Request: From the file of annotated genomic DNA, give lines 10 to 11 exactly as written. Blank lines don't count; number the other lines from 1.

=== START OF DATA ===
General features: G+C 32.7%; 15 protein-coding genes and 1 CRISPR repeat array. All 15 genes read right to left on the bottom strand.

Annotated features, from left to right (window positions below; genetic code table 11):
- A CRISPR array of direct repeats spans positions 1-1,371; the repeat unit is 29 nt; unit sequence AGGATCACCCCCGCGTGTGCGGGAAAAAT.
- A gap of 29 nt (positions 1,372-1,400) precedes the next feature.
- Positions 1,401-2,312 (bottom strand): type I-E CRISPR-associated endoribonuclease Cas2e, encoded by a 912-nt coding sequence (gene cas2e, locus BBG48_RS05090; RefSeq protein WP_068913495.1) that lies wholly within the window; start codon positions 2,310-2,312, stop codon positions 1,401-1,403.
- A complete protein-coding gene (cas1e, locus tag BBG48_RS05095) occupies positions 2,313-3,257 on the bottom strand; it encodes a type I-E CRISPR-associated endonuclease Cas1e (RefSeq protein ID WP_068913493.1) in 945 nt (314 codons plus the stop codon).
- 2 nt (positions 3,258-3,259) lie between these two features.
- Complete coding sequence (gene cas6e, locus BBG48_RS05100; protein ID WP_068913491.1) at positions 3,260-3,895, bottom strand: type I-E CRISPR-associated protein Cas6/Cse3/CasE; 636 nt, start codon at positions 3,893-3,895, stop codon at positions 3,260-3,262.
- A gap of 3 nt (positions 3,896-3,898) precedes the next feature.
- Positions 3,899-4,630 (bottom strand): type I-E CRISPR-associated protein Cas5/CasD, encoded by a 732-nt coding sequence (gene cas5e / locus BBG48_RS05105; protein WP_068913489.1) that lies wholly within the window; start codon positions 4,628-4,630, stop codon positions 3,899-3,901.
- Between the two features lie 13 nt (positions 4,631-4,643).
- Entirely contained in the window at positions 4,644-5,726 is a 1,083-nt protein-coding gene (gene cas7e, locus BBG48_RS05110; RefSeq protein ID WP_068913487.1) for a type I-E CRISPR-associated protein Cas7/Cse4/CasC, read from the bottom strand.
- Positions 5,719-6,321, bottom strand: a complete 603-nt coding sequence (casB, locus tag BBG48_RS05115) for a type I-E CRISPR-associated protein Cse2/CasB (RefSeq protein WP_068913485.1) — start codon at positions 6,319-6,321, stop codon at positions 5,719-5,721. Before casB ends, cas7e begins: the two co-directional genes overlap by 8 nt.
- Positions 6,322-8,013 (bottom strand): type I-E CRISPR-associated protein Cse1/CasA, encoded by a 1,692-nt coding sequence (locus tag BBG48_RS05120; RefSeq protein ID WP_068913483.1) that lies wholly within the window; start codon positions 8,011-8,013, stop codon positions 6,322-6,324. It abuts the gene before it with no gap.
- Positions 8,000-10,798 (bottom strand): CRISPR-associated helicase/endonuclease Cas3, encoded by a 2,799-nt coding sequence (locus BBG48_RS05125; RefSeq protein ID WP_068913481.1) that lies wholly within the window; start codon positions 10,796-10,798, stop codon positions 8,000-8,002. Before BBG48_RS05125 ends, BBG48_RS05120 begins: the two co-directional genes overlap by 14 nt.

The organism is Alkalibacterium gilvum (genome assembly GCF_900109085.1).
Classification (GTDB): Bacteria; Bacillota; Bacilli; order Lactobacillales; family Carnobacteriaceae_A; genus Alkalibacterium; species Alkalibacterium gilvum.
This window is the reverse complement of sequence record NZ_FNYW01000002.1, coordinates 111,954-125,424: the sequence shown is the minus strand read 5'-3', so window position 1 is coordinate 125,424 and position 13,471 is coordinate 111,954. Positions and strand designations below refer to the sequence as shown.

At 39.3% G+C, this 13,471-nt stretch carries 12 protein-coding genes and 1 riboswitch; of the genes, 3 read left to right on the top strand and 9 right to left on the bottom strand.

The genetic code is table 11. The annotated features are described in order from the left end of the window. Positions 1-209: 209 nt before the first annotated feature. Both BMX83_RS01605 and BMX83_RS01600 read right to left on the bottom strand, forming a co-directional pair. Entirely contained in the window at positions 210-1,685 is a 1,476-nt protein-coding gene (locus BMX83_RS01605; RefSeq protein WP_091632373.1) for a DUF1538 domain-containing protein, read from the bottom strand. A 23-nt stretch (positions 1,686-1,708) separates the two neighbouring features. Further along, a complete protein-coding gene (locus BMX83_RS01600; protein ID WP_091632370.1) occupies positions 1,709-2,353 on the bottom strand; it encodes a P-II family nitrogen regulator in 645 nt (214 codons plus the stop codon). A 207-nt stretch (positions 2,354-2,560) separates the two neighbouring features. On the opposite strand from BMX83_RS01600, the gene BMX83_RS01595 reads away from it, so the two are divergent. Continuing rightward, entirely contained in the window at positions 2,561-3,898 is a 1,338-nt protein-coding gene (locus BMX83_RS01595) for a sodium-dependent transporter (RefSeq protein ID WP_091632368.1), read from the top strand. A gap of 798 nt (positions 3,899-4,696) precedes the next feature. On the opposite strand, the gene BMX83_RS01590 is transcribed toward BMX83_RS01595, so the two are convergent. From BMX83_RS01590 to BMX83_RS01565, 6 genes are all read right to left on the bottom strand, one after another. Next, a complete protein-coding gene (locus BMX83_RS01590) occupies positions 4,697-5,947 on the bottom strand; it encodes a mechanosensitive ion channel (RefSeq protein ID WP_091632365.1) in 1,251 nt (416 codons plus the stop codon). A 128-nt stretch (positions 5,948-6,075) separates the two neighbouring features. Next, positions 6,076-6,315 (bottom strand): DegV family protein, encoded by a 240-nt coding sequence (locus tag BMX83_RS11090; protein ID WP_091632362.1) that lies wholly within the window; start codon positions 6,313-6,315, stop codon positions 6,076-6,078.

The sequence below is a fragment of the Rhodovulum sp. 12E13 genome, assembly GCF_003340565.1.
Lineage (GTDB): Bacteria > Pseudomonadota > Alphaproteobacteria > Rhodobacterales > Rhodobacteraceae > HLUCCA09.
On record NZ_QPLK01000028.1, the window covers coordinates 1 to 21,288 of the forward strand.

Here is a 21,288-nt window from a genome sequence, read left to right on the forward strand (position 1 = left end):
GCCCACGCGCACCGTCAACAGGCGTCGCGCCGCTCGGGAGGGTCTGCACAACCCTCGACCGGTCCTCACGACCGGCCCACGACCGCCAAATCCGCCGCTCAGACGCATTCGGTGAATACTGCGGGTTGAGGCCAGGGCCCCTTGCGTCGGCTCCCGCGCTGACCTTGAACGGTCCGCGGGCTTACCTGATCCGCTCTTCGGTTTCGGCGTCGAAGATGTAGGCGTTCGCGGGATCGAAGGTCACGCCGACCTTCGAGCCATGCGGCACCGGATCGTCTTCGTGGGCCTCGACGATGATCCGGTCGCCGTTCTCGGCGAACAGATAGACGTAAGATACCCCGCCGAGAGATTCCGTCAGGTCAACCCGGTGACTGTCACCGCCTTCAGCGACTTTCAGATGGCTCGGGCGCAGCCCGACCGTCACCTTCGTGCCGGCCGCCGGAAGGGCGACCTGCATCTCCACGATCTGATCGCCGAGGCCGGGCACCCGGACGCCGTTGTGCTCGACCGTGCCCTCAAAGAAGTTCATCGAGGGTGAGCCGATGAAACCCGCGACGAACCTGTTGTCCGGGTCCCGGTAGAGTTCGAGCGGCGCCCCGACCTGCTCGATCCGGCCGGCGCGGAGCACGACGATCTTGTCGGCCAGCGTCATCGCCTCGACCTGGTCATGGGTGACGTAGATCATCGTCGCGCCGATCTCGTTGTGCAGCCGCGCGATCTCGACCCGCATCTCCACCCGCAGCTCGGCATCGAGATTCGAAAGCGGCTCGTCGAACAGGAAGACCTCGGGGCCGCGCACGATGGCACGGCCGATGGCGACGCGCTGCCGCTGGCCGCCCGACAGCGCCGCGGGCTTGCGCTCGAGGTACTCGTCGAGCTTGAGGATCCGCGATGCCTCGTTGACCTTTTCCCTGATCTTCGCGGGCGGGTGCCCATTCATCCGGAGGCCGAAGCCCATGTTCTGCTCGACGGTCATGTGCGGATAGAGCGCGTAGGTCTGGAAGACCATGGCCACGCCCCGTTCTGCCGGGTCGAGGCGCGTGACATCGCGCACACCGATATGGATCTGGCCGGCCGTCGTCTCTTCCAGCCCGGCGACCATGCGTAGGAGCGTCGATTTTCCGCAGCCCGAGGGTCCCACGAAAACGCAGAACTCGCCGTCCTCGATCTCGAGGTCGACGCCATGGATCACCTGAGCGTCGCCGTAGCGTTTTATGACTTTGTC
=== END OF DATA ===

- Positions 3,899-4,630 (bottom strand): type I-E CRISPR-associated protein Cas5/CasD, encoded by a 732-nt coding sequence (gene cas5e / locus BBG48_RS05105; protein WP_068913489.1) that lies wholly within the window; start codon positions 4,628-4,630, stop codon positions 3,899-3,901.
- Between the two features lie 13 nt (positions 4,631-4,643).